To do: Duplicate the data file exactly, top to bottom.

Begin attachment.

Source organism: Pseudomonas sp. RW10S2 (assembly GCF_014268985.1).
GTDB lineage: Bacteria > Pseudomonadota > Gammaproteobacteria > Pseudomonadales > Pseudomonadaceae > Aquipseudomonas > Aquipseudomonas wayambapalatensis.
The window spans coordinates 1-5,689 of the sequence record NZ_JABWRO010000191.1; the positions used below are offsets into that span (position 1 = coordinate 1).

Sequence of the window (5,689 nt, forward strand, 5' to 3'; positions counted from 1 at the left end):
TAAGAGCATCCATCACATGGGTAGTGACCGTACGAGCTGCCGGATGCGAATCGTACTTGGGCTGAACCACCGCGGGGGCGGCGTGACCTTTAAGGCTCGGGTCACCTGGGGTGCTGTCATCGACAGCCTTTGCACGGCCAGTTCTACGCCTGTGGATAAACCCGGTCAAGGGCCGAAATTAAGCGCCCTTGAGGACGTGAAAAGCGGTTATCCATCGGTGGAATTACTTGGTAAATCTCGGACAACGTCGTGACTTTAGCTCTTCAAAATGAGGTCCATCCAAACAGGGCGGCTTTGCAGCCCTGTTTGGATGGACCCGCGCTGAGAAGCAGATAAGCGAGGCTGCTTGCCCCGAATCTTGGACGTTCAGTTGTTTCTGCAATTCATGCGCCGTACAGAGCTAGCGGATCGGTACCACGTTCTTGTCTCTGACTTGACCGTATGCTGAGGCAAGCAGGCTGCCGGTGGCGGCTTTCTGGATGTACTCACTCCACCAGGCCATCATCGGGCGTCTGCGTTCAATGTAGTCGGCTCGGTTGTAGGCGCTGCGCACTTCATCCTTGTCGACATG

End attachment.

Source organism: Pseudomonas sp. RW10S2 (assembly GCF_014268985.1).
GTDB lineage: Bacteria > Pseudomonadota > Gammaproteobacteria > Pseudomonadales > Pseudomonadaceae > Aquipseudomonas > Aquipseudomonas wayambapalatensis.
The window spans coordinates 1-5,689 of the sequence record NZ_JABWRO010000191.1; the positions used below are offsets into that span (position 1 = coordinate 1).

Sequence of the window (5,689 nt, forward strand, 5' to 3'; positions counted from 1 at the left end):
TAAGAGCATCCATCACATGGGTAGTGACCGTACGAGCTGCCGGATGCGAATCGTACTTGGGCTGAACCACCGCGGGGGCGGCGTGACCTTTAAGGCTCGGGTCACCTGGGGTGCTGTCATCGACAGCCTTTGCACGGCCAGTTCTACGCCTGTGGATAAACCCGGTCAAGGGCCGAAATTAAGCGCCCTTGAGGACGTGAAAAGCGGTTATCCATCGGTGGAATTACTTGGTAAATCTCGGACAACGTCGTGACTTTAGCTCTTCAAAATGAGGTCCATCCAAACAGGGCGGCTTTGCAGCCCTGTTTGGATGGACCCGCGCTGAGAAGCAGATAAGCGAGGCTGCTTGCCCCGAATCTTGGACGTTCAGTTGTTTCTGCAATTCATGCGCCGTACAGAGCTAGCGGATCGGTACCACGTTCTTGTCTCTGACTTGACCGTATGCTGAGGCAAGCAGGCTGCCGGTGGCGGCTTTCTGGATGTACTCACTCCACCAGGCCATCATCGGGCGTCTGCGTTCAATGTAGTCGGCTCGGTTGTAGGCGCTGCGCACTTCATCCTTGTCGACATG